Repairs for Tesla EVs cost $5,552 on average in the third quarter, according to a report from collision repair management software provider Mitchell, quoted by Automotive News. That’s $1,347 more than combustion vehicles and $1,078 more than non-Tesla EVs. As a group, EVs were $950 more expensive to fix on average than ICE cars.
In other words, Teslas are costlier than EVs made by other companies when it comes to making them road-worthy after an accident, but there’s more to the story than just the prices, starting with the age of cars that were included in the research.
Mitchell, which provides its software to about 25 percent of the country’s collision repair shops, says that the average model year of an EV that needed repairs in the previous quarter was 2022, while the average combustion vehicle was a 2016 model.
Naturally, with a newer vehicle comes newer tech, especially on the safety front, which also means higher repair costs compared to a car that doesn’t have things like side-mounted cameras or lane-departure warning sensors.
Furthermore, considering Tesla is the undisputed leader in the American EV market – meaning there are more Tesla-branded EVs on U.S. roads than any other automaker – it’s not surprising that its cars see the highest average repair cost.
"These vehicles are on the cutting edge of all this safety technology and this digital connected-car technology, and all of that is going to play a role when these vehicles are involved in a collision," said Ryan Mandell, director of claims performance for auto physical damage at Mitchell.
"You could have a left-front corner impact that somehow has disrupted your right rear lane-departure warning sensor," Mandell added. "Maybe that part needs to be replaced, maybe it needs to be recalibrated."
By comparison, the average repair cost for a Rivian was around $8,000, while Polestar and Lucid models saw even higher invoices, Mandell said. But whatever the current situation, the trend for all vehicles, electric or combustion, is toward higher repair bills and higher insurance premiums, with Teslas being among the most expensive brands to insure.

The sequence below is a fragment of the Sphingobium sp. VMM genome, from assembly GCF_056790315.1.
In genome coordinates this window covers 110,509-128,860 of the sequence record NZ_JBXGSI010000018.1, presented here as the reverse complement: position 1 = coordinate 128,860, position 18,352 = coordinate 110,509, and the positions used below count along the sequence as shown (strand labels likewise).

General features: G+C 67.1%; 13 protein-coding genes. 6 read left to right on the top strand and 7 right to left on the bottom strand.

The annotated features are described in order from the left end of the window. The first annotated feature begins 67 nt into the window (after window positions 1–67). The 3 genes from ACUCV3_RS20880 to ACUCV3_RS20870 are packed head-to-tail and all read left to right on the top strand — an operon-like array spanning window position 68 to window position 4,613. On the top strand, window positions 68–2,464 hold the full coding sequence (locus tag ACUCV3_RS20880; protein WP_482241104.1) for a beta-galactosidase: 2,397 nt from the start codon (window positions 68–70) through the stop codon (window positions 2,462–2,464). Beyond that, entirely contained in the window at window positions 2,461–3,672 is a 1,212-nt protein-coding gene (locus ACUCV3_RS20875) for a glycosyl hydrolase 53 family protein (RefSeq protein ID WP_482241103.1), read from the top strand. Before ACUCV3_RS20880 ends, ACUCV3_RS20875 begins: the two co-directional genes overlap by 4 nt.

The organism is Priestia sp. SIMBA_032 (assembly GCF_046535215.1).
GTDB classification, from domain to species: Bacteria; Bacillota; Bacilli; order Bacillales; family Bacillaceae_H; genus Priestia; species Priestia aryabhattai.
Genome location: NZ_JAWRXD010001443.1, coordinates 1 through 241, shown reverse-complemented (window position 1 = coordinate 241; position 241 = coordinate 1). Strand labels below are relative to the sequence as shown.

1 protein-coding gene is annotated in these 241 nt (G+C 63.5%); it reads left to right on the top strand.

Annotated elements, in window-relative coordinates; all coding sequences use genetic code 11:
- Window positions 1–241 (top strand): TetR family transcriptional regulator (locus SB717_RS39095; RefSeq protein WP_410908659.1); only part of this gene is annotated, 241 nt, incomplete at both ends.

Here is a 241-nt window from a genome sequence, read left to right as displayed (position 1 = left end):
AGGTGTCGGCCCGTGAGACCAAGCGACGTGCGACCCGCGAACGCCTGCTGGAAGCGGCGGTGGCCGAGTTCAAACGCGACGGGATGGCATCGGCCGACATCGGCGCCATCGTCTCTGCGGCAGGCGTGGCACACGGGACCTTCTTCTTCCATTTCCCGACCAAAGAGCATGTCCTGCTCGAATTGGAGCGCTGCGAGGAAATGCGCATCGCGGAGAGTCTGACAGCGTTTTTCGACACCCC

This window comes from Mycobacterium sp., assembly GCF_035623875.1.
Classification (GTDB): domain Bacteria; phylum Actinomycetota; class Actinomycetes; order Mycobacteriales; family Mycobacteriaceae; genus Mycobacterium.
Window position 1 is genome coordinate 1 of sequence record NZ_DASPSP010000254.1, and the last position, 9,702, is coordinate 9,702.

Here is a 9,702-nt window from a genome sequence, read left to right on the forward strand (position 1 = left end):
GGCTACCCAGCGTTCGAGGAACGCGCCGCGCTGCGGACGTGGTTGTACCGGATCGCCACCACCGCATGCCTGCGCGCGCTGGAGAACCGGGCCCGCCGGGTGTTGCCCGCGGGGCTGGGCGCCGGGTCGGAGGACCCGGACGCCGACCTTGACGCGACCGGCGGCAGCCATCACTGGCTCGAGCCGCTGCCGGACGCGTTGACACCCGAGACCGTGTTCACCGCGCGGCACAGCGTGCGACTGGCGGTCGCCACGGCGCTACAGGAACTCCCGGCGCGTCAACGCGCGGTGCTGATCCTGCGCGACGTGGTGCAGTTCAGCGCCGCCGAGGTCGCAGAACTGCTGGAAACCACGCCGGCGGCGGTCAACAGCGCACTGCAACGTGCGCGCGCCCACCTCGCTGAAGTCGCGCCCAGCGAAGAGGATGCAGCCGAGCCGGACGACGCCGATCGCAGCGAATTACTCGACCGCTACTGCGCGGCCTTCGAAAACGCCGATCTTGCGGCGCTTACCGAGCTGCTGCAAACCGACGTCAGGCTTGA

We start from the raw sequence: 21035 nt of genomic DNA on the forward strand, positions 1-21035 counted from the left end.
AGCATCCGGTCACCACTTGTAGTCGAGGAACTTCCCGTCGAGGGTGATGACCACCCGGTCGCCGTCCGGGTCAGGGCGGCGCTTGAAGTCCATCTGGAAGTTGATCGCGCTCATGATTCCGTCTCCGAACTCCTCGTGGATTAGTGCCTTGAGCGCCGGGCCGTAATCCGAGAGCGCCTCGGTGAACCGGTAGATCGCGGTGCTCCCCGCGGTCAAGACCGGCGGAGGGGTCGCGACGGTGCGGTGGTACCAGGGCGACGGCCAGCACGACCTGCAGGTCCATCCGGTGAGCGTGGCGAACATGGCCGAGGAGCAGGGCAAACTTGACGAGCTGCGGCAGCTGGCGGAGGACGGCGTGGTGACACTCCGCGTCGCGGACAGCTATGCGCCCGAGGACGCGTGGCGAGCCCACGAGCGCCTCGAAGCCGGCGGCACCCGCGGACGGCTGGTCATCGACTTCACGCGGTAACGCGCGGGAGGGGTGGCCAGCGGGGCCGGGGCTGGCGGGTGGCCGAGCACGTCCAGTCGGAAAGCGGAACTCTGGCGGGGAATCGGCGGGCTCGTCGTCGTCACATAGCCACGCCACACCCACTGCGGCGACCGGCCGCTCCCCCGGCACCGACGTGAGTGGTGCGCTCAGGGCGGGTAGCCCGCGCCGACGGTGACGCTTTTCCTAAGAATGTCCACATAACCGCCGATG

Full coverage for a 2022 Tesla EV averaged $251 per month or 74 percent more than the U.S. average, according to a September analysis by MarketWatch Guides based on data from Quadrant Information Services for a 35-year-old driver with a clean driving record.
"In the past with a fender bender, you could have repaired it with a hammer and banged it out," said Tony Cotto, director of auto and underwriting policy at the National Association of Mutual Insurance Cos., a trade association. "Now, all of the sudden, when you factor in cameras and connected technology, where pieces are connected to one another, that's going from banging out a dent to a multi-thousand-dollar repair."
Interestingly, all-out replacements for the high-voltage batteries are not among the key factors that led the average repair cost of EVs to be higher than gas cars, although the report mentions they do occasionally happen, and that repair shops sometimes need to take out the battery to perform other repairs to the cars, which adds labor cost.
"We don't see estimates come in with a high frequency that have replacement of the high-voltage battery or indicate damage," Mandell said. "Does it happen? Absolutely."
As always, we want to know what you think about this. Did you ever need to repair your EV? If so, what were your expectations and what was the result? Let us know in the comments below.